Culture & Criticism
7 Essays To Read: Befriending Your Incarcerated Dad, Male-Brides, And Lamar Odom
This week, Georgia Brown describes growing up with an incarcerated father and how they've become friends over the years. Read that and other essays from
Fusion, GQ, Sports Illustrated, and more.
Haejin Park / BuzzFeed
For most of her life, Georgia Brown has had to go to prison to spend any quality time with her father. In a BuzzFeed Ideas essay, she describes growing up with an incarcerated father and how they've become friends over the years. "I’m not a princess, and he’s no Disney dad. He will never be a fat little inventor or a mermaid king. But as I’ve got older, he’s become a friend," she writes. Read it at BuzzFeed Ideas.
Zach Baron is getting married soon, and while his bride-to-be does not care about the wedding, he sure does. For GQ, he writes about being the bride, the one who cares about table settings and centerpieces and guest lists. "I feel like men have been missing out, honestly. The evolution of gender roles, in wedding planning as in all other things, has been great for women, sure. But it’s also been great for us. I’m happy my future wife doesn’t have to enter the wedding-planning terrordome—it doesn’t suit her. But I’m also happy to assume the role that’s traditionally been assigned to her. There’s a sort of joy in the ritual, I’m discovering." Read it at . GQ
Playboy / Via
Earlier this week, Playboy Enterprises announced that it would no longer publish photos of nude women. It's an indication that the white female naked body is no longer the epitome of a sexual object in mainstream American media, according to Dodai Stewart. For Fusion, Stewart explains how thin, white, and blonde aren't everyone's fantasy and how people actually crave diversity, which the internet provides. Read her piece at . Fusion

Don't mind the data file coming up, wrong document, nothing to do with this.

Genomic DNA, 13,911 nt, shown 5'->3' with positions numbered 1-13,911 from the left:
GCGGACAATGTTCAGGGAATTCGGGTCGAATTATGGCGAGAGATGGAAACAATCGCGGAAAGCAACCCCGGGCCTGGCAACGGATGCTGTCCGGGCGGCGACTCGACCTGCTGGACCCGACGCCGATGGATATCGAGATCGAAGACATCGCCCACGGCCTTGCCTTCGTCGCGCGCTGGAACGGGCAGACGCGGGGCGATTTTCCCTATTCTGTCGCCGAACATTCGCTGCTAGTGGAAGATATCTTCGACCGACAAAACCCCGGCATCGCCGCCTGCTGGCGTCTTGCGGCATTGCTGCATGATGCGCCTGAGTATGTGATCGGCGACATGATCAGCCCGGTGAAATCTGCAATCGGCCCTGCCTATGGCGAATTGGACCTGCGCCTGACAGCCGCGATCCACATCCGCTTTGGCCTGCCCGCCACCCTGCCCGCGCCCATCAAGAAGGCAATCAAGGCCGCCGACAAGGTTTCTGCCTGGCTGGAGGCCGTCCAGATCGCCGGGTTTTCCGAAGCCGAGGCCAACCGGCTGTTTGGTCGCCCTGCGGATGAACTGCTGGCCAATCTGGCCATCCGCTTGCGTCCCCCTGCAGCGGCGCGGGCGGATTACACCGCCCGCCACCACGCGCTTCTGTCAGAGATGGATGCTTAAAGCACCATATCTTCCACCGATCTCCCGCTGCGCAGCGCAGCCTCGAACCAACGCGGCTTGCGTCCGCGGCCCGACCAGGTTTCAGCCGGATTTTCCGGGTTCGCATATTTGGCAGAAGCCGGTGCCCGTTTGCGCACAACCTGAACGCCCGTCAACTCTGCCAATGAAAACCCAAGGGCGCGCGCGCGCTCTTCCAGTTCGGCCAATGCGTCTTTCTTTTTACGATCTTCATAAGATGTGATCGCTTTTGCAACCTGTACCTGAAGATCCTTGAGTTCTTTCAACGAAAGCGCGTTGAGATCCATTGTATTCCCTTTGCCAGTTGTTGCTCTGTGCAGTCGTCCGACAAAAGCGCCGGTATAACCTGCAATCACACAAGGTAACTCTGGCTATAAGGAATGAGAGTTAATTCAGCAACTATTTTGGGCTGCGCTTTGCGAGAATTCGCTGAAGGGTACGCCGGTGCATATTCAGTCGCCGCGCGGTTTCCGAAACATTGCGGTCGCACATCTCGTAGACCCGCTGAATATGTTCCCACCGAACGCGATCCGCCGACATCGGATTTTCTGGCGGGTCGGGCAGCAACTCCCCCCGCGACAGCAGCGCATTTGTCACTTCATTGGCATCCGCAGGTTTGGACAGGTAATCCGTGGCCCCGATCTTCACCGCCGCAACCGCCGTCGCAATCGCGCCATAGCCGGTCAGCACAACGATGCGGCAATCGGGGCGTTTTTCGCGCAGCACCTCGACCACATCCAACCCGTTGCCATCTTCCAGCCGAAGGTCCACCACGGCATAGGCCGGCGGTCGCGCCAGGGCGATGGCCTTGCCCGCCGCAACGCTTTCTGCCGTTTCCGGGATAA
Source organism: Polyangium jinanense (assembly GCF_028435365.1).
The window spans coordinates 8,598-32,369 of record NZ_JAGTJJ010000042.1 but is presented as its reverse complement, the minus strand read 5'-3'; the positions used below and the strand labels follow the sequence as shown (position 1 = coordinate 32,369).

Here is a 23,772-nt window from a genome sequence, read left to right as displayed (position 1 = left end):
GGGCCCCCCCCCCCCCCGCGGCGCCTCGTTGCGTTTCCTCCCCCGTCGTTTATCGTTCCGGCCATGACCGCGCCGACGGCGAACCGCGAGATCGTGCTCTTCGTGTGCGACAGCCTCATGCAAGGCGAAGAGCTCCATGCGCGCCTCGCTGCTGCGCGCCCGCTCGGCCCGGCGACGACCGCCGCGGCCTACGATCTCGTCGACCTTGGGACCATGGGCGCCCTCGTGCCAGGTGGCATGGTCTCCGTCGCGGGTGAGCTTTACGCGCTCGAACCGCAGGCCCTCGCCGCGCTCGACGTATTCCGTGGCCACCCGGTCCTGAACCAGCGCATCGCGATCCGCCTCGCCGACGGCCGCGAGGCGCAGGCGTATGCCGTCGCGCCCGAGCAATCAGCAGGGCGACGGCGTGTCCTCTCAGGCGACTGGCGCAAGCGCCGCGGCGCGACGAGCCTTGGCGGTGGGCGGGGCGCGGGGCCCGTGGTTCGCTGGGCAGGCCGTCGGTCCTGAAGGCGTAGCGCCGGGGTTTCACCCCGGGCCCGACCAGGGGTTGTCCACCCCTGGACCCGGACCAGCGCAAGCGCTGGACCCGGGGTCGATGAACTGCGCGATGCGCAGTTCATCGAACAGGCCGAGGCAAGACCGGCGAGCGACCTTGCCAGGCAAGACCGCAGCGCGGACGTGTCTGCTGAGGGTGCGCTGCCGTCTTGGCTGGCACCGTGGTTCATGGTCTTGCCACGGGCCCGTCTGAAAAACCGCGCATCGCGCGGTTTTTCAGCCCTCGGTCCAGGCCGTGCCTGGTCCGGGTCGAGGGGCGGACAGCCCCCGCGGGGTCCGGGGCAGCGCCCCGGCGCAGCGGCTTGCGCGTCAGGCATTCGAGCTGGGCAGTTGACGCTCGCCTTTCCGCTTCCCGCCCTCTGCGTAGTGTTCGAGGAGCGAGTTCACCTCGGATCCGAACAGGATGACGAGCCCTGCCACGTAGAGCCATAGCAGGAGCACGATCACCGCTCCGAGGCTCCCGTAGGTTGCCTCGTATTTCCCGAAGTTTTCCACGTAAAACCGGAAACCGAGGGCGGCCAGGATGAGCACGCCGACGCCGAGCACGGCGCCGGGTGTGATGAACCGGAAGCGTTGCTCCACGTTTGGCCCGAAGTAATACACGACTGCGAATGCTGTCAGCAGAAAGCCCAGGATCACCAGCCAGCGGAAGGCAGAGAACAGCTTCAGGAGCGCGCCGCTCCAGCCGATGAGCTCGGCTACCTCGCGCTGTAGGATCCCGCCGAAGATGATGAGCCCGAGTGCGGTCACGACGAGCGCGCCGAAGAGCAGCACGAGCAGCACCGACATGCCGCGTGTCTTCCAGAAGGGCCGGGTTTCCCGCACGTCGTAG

New York Times Magazine / Via
During an interview for a Responding to the profile, Sally Kohn confronts her own whiteness and contemplates what "white supremacy" really means. "Where white supremacy comes into play is in putting an historical and structural thumb on our side of that argument — that there can only be one truth, about bias or anything else for that matter, and the truth belongs to white people," she writes. "How can there be racial profiling by police if I’ve never experienced it? ... How can racial discrimination be a real thing, it’s never happened to me? Well no shit it’s never happened to you, you’re white!" Read her piece at New York Times Magazine profile that ran last week, Nicki Minaj walked out on the journalist after calling out her racist and sexist remarks. . Medium
Doug Pensinger / Getty Images
In the wake of news that Lamar Odom had been hospitalized after being found unconscious, Lee Jenkins asks where things went wrong for the former NBA star. In a piece for Sports Illustrated, he writes of Odom's ongoing struggles. An excerpt: "The descriptions of Odom’s weekend at the ranch recall Nicolas Cage’s character in Leaving Las Vegas, an alcoholic who drinks himself to death in the company of a prostitute. 'I don’t know if I started drinking ‘cause my wife left me or my wife left me ‘cause I started drinking,' the character says. 'But f*ck it anyway.'" Read it at . Sports Illustrated
More brown women on television may or may not have cured Scaachi Koul's adolescent self-loathing, but she suspects it might have made her nicer to brown guys. For BuzzFeed, she explains how limited representation on TV can be damaging and how it made her hate herself — and Indian men. "Had you asked 15-year-old me what I thought about dating a brown guy, I’d groan and recount their flaws. They were lecherous, or they were repulsive, or they were cheap, or they were meek, or they were weak, or they were aggressive, or they were terrifying, or they were asexual. They were whatever version of an Indian man has been on television the week before." Read her essay at BuzzFeed.
Jessica Rinaldi / Reuters / Via
After Joe Fassler's wife was struck by a mysterious, crippling pain, their trip to the emergency room revealed that doctors have a tendency to treat women's pain less seriously. For The Atlantic, Fassler recalls the nerve-racking experience of waiting hours to see a doctor. Read it here.